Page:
Simple things bring them to mind like a pale blue sky, gentle wind or even a storm cloud on the horizon.

You open your heart knowing that there’s a chance it may be broken one day and in opening your heart, you experience a love and joy that you never dreamed possible. You find that being vulnerable is the only way to allow your heart to feel true pleasure that’s so real it scares you. You find strength in knowing you have a true friend and possibly a soul mate who will remain loyal to the end. Life seems completely different, exciting and worthwhile. Your only hope and security is in knowing that they are a part of your life.


Required Reading: Stay Hungry, Stay Foolish.

Required Reading is a series of articles, videos, podcasts, etc. that I consider to be unmissable. These are the things that have inspired me the most, and they’re the things I keep coming back to for repeated readings, viewings, and listens.

Steve Jobs’ 2005 Commencement Address at Stanford University:

Your time is limited, so don’t waste it living someone else’s life. Don’t be trapped by dogma — which is living with the results of other people’s thinking. Don’t let the noise of others’ opinions drown out your own inner voice. And most important, have the courage to follow your heart and intuition. They somehow already know what you truly want to become. Everything else is secondary.

The full text is here, and the video is here.

We’ll miss you, Steve.

Required Reading: Merlin & Gruber at SxSW

Required Reading is a series of articles, videos, podcasts, etc. that I consider to be unmissable. These are the things that have inspired me the most, and they’re the things I keep coming back to for repeated readings, viewings, and listens.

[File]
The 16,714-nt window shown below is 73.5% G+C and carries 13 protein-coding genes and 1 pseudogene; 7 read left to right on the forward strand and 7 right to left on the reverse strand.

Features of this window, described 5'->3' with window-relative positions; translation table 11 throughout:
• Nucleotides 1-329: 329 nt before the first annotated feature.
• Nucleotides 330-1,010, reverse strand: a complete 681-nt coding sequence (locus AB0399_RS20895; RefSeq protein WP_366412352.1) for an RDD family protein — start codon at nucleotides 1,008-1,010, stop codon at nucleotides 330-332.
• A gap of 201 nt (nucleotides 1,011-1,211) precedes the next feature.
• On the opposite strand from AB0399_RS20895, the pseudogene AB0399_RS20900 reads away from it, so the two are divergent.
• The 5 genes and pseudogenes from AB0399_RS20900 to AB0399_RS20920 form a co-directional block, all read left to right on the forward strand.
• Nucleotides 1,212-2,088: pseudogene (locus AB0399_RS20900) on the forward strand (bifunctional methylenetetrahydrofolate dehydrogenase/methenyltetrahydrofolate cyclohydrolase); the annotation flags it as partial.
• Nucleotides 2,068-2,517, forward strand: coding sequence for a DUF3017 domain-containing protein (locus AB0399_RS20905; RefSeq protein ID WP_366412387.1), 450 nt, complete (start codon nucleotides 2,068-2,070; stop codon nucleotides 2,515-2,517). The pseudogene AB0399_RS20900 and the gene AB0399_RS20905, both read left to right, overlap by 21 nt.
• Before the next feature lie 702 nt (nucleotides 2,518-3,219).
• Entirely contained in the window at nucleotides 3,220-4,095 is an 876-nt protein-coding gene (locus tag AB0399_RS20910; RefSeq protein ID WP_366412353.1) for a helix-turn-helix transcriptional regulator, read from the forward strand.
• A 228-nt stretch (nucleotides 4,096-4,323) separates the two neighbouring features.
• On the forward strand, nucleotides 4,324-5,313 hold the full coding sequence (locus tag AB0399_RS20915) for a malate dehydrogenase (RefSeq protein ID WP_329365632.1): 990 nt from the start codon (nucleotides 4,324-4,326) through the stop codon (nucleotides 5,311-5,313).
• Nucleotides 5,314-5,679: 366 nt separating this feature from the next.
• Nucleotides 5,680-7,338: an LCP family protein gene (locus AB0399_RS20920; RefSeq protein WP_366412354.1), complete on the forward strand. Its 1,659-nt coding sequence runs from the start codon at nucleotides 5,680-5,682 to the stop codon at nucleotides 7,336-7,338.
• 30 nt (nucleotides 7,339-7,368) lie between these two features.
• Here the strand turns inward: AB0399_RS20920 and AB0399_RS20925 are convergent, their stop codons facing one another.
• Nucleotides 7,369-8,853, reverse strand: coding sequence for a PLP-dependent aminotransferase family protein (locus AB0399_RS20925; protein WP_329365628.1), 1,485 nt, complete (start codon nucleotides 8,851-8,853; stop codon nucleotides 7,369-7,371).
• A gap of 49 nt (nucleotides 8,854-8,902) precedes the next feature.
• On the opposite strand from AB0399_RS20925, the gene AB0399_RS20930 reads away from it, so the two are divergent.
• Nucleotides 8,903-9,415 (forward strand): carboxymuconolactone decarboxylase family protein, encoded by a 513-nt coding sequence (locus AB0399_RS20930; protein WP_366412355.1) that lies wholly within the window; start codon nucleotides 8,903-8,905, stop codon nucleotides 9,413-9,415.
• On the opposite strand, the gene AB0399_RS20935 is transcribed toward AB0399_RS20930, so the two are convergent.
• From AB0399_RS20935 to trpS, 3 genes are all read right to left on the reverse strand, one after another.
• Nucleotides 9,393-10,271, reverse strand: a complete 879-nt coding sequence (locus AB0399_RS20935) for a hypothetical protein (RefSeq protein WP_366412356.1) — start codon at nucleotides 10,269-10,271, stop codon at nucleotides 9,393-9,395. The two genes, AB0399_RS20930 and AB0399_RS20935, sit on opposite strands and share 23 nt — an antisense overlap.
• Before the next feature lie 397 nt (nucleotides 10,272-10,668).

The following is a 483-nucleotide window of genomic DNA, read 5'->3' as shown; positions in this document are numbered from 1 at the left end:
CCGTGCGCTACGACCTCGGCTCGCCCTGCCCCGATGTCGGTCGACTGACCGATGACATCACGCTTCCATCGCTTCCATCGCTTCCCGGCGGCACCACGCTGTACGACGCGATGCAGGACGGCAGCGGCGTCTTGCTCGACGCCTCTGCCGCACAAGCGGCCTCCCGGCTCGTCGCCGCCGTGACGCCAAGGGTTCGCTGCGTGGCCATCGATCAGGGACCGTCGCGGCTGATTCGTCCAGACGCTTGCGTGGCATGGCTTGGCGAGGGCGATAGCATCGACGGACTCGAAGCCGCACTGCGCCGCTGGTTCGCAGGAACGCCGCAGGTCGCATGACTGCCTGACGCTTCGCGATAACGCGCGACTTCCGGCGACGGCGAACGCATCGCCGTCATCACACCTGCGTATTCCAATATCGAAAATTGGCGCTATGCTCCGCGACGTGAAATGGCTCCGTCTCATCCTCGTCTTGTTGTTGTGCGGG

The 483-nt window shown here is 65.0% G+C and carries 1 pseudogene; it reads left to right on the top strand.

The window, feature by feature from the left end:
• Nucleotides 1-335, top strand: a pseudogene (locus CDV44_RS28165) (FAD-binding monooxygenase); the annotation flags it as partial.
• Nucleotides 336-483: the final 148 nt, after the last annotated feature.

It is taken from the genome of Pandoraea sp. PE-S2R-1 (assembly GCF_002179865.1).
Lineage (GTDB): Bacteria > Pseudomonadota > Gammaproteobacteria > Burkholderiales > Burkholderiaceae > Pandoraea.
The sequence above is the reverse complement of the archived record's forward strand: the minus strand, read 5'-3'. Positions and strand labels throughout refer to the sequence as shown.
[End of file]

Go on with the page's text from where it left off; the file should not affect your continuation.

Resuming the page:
In 2009, John Gruber and Merlin Mann, two of my foremost internet heroes, gave a talk at South by Southwest. It’s mostly about blogging, but their advice is applicable to virtually any creative endeavor, whether you’re a photographer, chef, inventor, or anything in between.

There are so many great quotes to choose from: John’s story about meeting Phil Schiller. Merlin’s Ira Glass impression. Why you should give stuff away for free. How to not mess up the reasons people like you.

But, if I had to pick one, I’d go with Merlin’s advice of obsession times voice:

Topic times Voice. Or, if you’re a little bit more of a maverick, Obsession times Voice. So what does that mean? I think almost all of the best nonfiction that has ever been made comes from the result of somebody who can’t stop thinking about a certain topic — a very specific aspect, in some cases, of a certain topic. And second, they got really good at figuring out what they had to say about it.

I haven’t found anything that inspires me to get better more than this talk. I probably listen to it once a month.

My recommendation:

  1. Read John Gruber’s introduction on Daring Fireball.
  2. Listen to the talk.
  3. Watch Yuvi Zalkow’s video tribute, which has some great animations and quotes from the talk.
  4. Read Marco Arment’s article, “Celebrity”, in which he talks about being in the audience and meeting Merlin, Gruber, and his other internet heroes for the first time.

Two of my favorite writers telling the rest of us how to do it right. It’s unmissable.